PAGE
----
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learnedhand

I'll add that I am dissapointed, your repsonse to the cold-hard facts is nothing more than empty rhetoric. Surely you can point to some of the great successes of TABOR? Our economic growth is stagnated.... TABOR is choking the life out of our state.

How has our state benefitted? How have our residents benefitted, refunds? They haven't even recieved a refund in years and there is no guarantee that they ever will.

Colorado has always had a modest tax rate and experienced moderate growth, state spending and taxes were never out of control.

Please, enlighten me as to the benefits that the citizens of the state of Colorado have recieved from TABOR. I was able to outline the damage caused by TABOR with hard numbers, your limp-wristed response was nothing more than empty rhetoric. Put your money where your mouth is Donald, explain to the good people how they have benefitted.

learnedhand

"I do find it very interesting that "learnedhand" the advocate of tax increases could be so far removed from his true namesake."

Blasphemy

Learned Hand was no anti-tax wingnut... I suggest you spend some time studying up on the contributions of this great man.

"While I should be the last to say that the making of a profit was not in itself a pleasure, I hope I should also be one of those to agree that there were other pleasures than making a profit"

marshall

Donald, you and I pretty much on the same page when it comes to illegal immigration but you are just trying to switch the topic. I don't like illegal immigration any more than the next guy but it is going to take more than happy words from Tom Tom to the solve the problem. The funny thing is that it is harder to crack down on illegal immigration when the cops don't have the proper funds to do their job. C and D are the right solution Colorado and you can try to deflect this argument every way from Sunday but it won't change what is happening to our state.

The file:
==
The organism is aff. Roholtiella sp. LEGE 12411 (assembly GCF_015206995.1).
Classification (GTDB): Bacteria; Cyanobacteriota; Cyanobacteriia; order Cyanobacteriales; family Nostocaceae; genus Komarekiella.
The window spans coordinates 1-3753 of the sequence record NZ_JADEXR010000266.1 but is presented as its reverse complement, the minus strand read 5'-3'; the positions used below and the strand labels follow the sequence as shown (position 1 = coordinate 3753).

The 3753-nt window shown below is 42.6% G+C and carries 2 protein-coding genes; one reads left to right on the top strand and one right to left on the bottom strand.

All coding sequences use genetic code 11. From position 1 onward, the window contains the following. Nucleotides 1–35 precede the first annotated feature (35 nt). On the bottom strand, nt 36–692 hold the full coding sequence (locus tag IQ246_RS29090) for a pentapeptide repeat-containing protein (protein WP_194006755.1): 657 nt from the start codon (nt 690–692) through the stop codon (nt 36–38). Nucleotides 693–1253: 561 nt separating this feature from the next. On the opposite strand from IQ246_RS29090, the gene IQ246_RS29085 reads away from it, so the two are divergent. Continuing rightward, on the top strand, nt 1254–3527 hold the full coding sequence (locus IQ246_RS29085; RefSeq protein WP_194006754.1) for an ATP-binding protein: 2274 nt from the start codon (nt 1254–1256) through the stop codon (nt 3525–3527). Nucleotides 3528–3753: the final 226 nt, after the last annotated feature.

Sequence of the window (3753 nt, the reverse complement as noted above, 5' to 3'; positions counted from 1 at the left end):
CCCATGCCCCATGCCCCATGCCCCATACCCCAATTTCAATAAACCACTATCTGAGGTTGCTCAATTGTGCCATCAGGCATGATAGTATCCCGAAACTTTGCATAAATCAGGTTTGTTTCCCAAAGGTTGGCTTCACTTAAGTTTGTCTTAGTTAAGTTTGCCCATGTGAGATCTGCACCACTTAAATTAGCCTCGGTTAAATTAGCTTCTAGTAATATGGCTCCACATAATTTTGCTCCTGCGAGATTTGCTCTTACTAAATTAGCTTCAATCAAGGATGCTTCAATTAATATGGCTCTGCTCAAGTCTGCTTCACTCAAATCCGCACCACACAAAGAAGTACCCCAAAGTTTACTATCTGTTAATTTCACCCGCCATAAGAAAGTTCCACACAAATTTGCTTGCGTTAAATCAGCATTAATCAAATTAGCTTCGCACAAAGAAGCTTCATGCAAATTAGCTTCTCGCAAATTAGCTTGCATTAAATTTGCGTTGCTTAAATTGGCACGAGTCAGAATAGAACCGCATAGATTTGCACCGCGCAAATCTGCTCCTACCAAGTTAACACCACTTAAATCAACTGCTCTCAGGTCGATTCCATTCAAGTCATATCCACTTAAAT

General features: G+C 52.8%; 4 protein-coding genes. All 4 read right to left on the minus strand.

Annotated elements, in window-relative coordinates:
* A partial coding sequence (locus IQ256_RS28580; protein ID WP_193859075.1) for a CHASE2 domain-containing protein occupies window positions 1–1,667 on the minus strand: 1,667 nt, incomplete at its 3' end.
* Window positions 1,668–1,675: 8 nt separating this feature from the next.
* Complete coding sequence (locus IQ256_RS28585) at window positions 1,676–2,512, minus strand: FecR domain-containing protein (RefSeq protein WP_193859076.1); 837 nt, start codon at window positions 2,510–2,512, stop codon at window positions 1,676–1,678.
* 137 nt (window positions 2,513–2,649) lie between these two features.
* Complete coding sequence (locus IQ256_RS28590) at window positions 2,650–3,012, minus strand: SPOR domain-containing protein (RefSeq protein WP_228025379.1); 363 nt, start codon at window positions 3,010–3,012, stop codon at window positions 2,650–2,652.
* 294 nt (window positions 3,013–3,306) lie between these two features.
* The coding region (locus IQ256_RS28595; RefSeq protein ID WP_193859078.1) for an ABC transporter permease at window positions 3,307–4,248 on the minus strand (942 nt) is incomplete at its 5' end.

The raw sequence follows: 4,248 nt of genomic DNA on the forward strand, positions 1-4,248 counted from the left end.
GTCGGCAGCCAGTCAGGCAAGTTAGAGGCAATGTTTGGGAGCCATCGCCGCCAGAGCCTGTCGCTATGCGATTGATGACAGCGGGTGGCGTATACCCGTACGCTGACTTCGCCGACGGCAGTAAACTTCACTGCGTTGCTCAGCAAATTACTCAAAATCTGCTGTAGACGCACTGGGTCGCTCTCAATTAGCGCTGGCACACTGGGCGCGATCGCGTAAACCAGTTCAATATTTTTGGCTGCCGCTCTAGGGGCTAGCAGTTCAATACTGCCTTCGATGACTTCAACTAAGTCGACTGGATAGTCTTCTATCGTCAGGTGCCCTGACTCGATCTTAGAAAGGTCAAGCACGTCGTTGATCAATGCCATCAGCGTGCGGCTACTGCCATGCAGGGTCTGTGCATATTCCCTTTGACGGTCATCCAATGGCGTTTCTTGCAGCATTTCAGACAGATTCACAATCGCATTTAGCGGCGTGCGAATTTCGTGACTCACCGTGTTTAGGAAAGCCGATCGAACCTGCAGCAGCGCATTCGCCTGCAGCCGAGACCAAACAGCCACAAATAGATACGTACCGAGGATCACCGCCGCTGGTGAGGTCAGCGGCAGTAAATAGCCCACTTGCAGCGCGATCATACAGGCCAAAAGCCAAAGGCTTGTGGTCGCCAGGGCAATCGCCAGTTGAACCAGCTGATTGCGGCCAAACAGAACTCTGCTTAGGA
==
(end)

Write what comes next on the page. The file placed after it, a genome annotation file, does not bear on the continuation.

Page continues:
I agree with learnedhand. Where do you live? We can help you pack. I hear Texas doesn't have any income taxes and no illegal immigration problem so I am sure we could find you a nice place down there.

Should I throw a whiniest generation comment in here...nah.

true learnedhand

False learnedhand - I don't think he was a "wingnut," I do think that the use of his moniker for this purpose is out of place. If we would like to talk about other great Americans and their feeling on taxes, I would be happy to oblige. How about Thomas Jefferson (I am betting you have been to your fair share of Jefferson/Jackson dinners, is he a wingnut?)

"To compel a man to furnish contributions of money for the propagation of opinions which he disbelieves is sinful and tyrannical." 1779 - from Virginia Statute for Religious Freedom, which became a model for the First Amendment to the U.S. Constitution

learnedhand

"Donald, you and I pretty much on the same page when it comes to illegal immigration but you are just trying to switch the topic"

agreed 100%....

brio